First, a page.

New concerns are emerging over the presence of a known carcinogen in the compound used to make heartburn medication Zantac. Things have taken an interesting twist however, as researchers explore the possibility that the source of the contamination may be the Zantac itself.
The issue of NDMA contamination in Zantac and other drugs based on its main ingredient first came to light last year. That was when a test of a Zantac sample conducted by an online pharmacy returned a positive result for the compound. NDMA, or N-nitrosodimethylamine, is known to cause various types of cancer in humans. The positive result triggered a worldwide recall of Zantac that was eventually followed by the FDA issuing their own recall multiple weeks after the rest of the world had taken action.
Researchers have been puzzled over where the NDMA originated ever since. While initial investigations pointed to source laboratories in India, patterns in contamination led investigators to explore other possible avenues. Those investigations suggest that Zantac itself can produce NDMA on its own while it sits in storage.
Tests conducted by Alameda, California laboratory Emery Pharma show that the drug used in Zantac can produce NDMA over time when it is exposed to heat of various levels. Higher levels of heat produce more NDMA in less time. While the heat generated in storage units and various shipping containers could certainly prove adequate to start the production of NDMA, researchers are also testing whether storing Zantac at room temperature could create NDMA but at a slower rate. “The more you heat it, the more NDMA you generate,” says Emery CEO Ron Najafi. “I am worried that if it just sits at home at room temperature it could gradually generate NDMA.”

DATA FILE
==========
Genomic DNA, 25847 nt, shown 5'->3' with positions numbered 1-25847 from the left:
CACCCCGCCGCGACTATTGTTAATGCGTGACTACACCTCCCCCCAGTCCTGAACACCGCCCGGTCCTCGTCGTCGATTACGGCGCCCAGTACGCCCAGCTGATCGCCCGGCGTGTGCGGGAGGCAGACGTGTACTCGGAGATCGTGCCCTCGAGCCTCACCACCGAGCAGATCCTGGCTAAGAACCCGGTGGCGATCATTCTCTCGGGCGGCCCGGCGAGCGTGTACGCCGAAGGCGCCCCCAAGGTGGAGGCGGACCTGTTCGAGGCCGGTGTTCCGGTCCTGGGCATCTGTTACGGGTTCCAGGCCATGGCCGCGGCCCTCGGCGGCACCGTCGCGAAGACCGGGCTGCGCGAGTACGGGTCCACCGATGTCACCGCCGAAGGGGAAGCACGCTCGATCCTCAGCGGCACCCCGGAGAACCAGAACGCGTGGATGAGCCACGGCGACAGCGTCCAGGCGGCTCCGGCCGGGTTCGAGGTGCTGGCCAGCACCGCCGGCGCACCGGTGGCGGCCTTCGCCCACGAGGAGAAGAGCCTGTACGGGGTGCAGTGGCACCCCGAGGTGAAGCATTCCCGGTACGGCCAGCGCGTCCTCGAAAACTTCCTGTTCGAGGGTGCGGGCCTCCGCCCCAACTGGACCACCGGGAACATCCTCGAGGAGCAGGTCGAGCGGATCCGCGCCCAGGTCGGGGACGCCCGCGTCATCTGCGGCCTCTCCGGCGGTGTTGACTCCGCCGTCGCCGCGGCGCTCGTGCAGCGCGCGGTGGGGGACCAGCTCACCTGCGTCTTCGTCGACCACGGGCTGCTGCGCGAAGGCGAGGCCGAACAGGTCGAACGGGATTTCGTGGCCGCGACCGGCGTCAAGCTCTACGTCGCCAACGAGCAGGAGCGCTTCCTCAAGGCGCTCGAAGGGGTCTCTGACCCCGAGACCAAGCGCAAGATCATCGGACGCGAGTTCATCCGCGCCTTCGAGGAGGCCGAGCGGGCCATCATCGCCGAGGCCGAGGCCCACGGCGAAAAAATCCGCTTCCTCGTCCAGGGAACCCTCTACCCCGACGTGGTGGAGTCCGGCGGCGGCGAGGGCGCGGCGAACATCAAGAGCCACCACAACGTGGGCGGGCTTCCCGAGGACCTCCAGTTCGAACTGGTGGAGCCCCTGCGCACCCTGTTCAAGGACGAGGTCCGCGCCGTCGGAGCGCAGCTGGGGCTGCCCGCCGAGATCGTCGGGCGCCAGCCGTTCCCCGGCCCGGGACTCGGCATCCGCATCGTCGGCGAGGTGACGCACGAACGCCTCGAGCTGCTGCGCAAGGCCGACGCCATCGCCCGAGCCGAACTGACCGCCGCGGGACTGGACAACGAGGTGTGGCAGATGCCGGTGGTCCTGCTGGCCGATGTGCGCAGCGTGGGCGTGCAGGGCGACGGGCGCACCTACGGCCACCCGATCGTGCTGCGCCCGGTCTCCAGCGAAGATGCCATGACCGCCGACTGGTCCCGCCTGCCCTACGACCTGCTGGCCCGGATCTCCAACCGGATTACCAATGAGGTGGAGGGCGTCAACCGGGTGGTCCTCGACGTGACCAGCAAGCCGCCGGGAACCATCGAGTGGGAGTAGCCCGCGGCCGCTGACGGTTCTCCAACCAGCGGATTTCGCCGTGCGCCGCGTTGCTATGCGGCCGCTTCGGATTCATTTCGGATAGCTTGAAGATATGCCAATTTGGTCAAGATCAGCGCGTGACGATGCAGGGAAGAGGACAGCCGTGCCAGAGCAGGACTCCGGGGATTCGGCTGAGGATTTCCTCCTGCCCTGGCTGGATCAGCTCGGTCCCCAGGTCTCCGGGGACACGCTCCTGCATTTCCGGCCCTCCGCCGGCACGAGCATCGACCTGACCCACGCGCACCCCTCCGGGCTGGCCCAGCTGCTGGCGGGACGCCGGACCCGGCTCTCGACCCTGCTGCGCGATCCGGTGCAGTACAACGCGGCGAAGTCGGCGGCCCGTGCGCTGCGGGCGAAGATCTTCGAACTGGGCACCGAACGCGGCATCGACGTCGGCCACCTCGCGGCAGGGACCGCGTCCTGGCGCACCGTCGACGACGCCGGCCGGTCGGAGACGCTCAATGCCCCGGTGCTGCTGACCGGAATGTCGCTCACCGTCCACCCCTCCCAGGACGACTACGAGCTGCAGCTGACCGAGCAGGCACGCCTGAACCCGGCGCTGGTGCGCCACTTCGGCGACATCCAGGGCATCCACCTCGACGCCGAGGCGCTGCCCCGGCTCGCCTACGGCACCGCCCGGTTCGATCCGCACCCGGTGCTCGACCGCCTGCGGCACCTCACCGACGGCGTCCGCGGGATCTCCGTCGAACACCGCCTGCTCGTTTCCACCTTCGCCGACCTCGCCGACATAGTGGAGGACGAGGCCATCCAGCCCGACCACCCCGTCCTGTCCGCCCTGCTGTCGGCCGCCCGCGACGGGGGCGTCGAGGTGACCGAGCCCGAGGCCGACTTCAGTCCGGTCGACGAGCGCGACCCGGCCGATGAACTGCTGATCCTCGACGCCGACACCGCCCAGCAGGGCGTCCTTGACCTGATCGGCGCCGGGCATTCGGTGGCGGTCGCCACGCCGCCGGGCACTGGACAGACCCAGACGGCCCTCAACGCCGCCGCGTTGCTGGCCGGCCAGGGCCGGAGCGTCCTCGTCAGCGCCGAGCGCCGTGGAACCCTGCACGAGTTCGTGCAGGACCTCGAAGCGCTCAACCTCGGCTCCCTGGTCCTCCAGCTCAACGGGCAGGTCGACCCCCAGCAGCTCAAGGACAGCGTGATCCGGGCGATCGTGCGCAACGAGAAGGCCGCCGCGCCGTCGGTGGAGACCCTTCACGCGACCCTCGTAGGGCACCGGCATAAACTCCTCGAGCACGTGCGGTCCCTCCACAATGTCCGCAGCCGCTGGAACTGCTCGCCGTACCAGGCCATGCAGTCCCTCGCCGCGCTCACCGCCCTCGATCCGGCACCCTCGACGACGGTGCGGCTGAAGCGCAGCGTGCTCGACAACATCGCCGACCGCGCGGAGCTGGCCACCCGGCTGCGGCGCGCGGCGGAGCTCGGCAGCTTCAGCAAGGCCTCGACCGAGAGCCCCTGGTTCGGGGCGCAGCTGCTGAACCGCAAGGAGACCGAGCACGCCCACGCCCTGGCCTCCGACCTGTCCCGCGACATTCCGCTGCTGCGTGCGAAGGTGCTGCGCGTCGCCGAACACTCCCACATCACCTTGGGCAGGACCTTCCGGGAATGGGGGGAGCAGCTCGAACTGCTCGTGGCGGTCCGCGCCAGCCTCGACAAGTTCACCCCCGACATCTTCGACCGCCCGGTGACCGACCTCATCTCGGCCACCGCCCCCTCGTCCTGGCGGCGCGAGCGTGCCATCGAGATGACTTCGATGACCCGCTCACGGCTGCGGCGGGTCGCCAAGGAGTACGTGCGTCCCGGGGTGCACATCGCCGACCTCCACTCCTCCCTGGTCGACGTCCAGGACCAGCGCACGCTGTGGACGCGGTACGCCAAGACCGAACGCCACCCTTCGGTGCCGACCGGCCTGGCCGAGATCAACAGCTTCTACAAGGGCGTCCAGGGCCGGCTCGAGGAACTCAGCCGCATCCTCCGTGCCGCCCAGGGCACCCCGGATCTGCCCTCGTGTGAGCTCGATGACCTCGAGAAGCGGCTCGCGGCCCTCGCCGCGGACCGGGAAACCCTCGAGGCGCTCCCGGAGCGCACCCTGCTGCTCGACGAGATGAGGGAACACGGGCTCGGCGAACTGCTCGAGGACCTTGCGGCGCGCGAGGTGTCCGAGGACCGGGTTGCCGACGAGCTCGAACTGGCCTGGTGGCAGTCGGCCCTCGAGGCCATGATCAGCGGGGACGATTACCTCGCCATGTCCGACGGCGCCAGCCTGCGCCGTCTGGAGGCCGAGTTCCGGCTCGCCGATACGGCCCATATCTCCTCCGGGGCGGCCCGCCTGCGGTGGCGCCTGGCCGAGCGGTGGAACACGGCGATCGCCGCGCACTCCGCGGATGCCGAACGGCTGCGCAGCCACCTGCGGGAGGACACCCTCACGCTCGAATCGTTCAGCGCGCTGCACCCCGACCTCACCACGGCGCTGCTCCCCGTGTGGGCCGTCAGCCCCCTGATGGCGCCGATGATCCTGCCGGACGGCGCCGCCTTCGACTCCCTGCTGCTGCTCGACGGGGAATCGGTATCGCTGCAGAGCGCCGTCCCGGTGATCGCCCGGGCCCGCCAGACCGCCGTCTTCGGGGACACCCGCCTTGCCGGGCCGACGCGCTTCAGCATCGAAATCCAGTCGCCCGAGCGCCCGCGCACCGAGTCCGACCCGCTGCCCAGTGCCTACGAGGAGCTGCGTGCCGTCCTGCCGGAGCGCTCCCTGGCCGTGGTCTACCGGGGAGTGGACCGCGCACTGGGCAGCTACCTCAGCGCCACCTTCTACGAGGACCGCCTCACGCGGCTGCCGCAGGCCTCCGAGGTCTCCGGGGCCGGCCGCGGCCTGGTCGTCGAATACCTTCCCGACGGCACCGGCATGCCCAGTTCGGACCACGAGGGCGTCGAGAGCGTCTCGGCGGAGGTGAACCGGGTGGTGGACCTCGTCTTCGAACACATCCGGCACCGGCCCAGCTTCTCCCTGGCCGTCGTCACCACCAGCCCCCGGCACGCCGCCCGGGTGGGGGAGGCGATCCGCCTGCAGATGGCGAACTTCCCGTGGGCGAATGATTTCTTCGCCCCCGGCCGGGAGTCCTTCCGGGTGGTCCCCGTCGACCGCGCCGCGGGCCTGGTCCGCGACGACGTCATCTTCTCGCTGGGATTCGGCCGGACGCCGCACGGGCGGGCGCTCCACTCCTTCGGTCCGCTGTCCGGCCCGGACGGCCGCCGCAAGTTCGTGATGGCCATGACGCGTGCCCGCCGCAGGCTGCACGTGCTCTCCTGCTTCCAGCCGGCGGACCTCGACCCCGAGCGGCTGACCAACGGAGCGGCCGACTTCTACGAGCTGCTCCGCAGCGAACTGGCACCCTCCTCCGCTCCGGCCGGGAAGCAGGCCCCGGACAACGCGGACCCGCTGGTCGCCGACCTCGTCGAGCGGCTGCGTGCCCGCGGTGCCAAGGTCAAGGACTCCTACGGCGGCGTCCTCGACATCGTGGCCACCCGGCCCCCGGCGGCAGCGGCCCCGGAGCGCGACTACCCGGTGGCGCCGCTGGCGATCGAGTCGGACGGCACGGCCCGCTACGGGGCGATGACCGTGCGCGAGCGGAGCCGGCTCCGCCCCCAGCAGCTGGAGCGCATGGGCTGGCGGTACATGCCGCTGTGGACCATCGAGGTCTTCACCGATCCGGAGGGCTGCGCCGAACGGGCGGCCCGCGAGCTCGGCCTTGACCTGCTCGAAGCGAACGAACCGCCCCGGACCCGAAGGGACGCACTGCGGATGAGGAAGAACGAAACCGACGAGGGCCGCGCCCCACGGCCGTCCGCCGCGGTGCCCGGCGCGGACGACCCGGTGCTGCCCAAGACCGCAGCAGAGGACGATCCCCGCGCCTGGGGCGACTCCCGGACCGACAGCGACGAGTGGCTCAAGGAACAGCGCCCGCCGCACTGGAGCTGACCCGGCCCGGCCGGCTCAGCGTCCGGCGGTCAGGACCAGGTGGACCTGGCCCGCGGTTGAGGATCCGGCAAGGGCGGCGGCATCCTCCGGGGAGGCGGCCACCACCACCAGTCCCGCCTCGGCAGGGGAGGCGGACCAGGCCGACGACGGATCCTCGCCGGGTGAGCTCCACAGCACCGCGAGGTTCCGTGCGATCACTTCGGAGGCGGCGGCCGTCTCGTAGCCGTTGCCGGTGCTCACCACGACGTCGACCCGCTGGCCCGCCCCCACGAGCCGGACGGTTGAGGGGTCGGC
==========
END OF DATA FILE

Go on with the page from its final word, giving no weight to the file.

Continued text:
Tests have produced unsafe levels of NDMA in as little as five days, and Emery has called on the FDA to take immediate action to recall not only Zantac, but any drugs made with its main ingredients.